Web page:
My big gripe with Apple these days is that they used to take some pride in the fact that if you wanted to write UNIX-style tools, it was all available under the eye candy. Over the last several years, that’s gone bye-bye. Sh*t’s in funny places. It’s an adventure to find the right set of command-line flags that translate to “C the way it’s always been”. Perl/Tk as distributed simply doesn’t work, and Apple hasn’t hinted about when they might fix that. One of the things that has pushed me towards Python is that the assorted licensing things put Apple in the position that they can’t call it Python if tkinter — the default X-based GUI — doesn’t work.

        The MacPorts project has done a lot to pick up the slack. I started with a clean install after I upgraded to Yosemite, and it’s been a godsend. The 25+ year old C program that I use every single day builds and works. The 10+ year old Perl program that acts as the front-end to a huge array of notes and files works.

        I admit it — I’m one of those guys that says that not only does the computer has to work, but unless it works my way it’s just a badly-designed door stop :^)Report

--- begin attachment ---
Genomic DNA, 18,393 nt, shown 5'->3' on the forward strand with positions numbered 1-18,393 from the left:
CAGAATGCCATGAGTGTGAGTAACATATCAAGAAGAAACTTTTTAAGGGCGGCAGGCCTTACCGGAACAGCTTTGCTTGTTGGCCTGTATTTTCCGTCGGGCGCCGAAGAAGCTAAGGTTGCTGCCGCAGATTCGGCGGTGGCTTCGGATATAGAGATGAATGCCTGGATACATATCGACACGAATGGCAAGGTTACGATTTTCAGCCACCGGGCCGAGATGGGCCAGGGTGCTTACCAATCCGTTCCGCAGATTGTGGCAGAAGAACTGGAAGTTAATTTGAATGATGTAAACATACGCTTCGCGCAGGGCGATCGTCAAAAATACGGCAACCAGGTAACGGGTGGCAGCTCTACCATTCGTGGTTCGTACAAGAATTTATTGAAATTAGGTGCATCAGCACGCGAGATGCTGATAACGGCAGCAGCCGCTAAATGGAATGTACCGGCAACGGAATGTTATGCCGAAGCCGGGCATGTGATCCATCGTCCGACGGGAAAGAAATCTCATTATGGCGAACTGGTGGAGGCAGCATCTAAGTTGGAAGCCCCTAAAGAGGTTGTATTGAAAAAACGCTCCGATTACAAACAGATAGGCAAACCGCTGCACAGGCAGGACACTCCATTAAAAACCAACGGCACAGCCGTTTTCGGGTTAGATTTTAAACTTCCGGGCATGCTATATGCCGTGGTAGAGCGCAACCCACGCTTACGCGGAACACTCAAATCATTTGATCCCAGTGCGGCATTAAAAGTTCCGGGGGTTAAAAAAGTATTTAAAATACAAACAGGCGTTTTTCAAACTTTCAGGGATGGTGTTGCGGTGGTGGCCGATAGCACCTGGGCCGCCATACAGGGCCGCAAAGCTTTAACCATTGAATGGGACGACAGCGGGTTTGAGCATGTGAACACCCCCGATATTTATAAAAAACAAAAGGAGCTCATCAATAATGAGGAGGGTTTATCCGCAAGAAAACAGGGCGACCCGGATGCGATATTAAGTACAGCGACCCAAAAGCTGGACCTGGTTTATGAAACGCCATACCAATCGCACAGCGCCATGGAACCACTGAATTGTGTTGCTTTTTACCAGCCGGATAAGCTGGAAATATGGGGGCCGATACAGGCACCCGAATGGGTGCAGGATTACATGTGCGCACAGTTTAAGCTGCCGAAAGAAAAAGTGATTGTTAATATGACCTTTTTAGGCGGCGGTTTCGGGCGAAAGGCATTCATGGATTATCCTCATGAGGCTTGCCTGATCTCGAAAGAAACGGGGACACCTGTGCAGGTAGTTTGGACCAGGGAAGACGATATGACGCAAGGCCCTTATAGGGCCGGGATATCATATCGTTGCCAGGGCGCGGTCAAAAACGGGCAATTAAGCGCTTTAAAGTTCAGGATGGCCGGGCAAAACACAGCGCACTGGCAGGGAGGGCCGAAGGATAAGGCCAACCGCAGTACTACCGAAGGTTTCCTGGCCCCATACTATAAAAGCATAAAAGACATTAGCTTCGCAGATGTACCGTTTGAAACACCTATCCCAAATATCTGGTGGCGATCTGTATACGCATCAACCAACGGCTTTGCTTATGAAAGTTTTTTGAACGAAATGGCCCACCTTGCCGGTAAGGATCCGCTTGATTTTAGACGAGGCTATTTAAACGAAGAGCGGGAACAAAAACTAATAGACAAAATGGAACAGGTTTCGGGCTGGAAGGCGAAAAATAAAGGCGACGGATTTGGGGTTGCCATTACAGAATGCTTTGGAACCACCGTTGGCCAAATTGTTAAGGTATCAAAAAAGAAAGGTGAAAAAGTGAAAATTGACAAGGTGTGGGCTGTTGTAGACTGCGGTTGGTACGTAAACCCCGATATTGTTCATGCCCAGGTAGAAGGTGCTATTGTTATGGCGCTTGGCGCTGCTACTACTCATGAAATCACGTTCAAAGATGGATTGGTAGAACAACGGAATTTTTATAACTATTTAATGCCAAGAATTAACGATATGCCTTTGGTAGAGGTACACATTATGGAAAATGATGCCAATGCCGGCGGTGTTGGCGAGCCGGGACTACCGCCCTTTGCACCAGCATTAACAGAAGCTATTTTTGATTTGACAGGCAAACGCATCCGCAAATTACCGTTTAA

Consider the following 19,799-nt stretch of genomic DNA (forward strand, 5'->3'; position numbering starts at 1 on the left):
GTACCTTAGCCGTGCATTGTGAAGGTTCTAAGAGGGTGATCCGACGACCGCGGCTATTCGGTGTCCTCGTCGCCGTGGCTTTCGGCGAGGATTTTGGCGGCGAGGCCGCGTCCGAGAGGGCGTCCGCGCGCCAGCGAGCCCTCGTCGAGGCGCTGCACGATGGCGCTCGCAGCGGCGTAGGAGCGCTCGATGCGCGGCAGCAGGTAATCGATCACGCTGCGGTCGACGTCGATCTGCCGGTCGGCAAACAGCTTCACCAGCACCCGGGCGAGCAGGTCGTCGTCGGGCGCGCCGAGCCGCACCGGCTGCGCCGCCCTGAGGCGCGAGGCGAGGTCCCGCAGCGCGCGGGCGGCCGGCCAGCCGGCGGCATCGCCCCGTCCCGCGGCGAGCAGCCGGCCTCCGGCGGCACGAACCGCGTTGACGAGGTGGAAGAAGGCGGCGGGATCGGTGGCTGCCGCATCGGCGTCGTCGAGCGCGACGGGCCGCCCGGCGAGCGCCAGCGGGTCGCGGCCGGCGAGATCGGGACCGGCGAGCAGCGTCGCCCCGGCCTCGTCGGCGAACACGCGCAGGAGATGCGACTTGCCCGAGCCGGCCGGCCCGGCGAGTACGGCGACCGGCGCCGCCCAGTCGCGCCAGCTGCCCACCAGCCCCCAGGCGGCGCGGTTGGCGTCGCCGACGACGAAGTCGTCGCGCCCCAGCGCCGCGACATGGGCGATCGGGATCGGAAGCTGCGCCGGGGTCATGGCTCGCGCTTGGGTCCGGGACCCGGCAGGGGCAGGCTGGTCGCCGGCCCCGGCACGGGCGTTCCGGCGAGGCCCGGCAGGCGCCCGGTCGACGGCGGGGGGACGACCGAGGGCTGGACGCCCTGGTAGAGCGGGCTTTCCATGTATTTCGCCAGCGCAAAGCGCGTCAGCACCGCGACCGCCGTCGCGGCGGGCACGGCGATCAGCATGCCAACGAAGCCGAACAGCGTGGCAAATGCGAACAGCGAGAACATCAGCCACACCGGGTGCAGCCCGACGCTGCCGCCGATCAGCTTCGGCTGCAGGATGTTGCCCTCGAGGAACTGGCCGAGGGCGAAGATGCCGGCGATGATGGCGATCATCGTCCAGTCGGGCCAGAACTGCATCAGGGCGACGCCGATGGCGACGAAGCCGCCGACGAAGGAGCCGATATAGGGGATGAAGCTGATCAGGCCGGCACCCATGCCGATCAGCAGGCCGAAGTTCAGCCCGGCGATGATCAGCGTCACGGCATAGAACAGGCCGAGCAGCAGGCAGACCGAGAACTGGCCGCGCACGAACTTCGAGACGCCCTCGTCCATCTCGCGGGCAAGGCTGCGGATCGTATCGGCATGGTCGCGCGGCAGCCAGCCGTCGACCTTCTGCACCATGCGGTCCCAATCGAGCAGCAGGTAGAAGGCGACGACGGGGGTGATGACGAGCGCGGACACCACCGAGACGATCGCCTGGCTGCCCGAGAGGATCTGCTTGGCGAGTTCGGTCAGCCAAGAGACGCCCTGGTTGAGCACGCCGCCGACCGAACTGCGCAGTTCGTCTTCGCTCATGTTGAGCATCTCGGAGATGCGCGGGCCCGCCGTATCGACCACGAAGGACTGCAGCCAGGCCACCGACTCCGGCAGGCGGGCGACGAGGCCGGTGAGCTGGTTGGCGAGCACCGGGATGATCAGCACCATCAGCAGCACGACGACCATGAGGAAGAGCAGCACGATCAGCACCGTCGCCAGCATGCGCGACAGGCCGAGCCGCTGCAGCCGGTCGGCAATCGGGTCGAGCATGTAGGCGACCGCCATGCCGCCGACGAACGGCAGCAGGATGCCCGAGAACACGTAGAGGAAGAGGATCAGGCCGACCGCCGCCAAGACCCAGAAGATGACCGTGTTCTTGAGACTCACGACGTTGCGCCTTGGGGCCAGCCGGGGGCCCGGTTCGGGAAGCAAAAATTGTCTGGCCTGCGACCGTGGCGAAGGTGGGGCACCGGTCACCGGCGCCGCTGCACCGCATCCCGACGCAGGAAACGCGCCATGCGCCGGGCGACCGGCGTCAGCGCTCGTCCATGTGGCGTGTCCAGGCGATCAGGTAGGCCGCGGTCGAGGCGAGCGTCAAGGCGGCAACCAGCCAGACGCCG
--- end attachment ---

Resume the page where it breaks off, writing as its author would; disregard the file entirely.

• Avatar zic says:

      Volunteer reader here.Report

  10. Avatar Jaybird says:

    And here’s 1921 by The Who. As close to a “New Year’s Eve” song as I can find before I tipsily go to bed.

    I’ve got a feeling that next year will be a good year, especially if we all see it in together.Report

  11. Avatar Gabriel Conry says:

    Burt’s resolution in his off-the-cuff piece is one of them for me, but as with most of my resolutions, the trick will be in finding a way to make myself measure progress. (Maybe I’ll try to impose a 5-minute rule on myself. Or maybe a 10-minute rule.)

    Other resolutions:

    1. Walk 30 miles each week.
    2. Prepare for the (very real) possibility that I’ll lose my job soon: save money, write up sample syllabi in case I have to adjunct, etc.
    3. Try to call my mom once a week.Report

  12. Avatar Maribou says:

    My mom called to wish me Happy New Year today.

    Me: Yeah, so we are doing pretty much nothing today.
    Her: Better watch out, they say the whole year patterns itself after what you do on New Year’s Day.
    Me: …
    Me: …

    So, yes, may all of us have years that are no more exciting than we can enjoy.Report

  13. This isn’t really a resolution, but I’d like to announce it: A few days before new years, my sister and her partner of 34 years were legally married in Colorado. It was a privilege to be able to be there to witness it.Report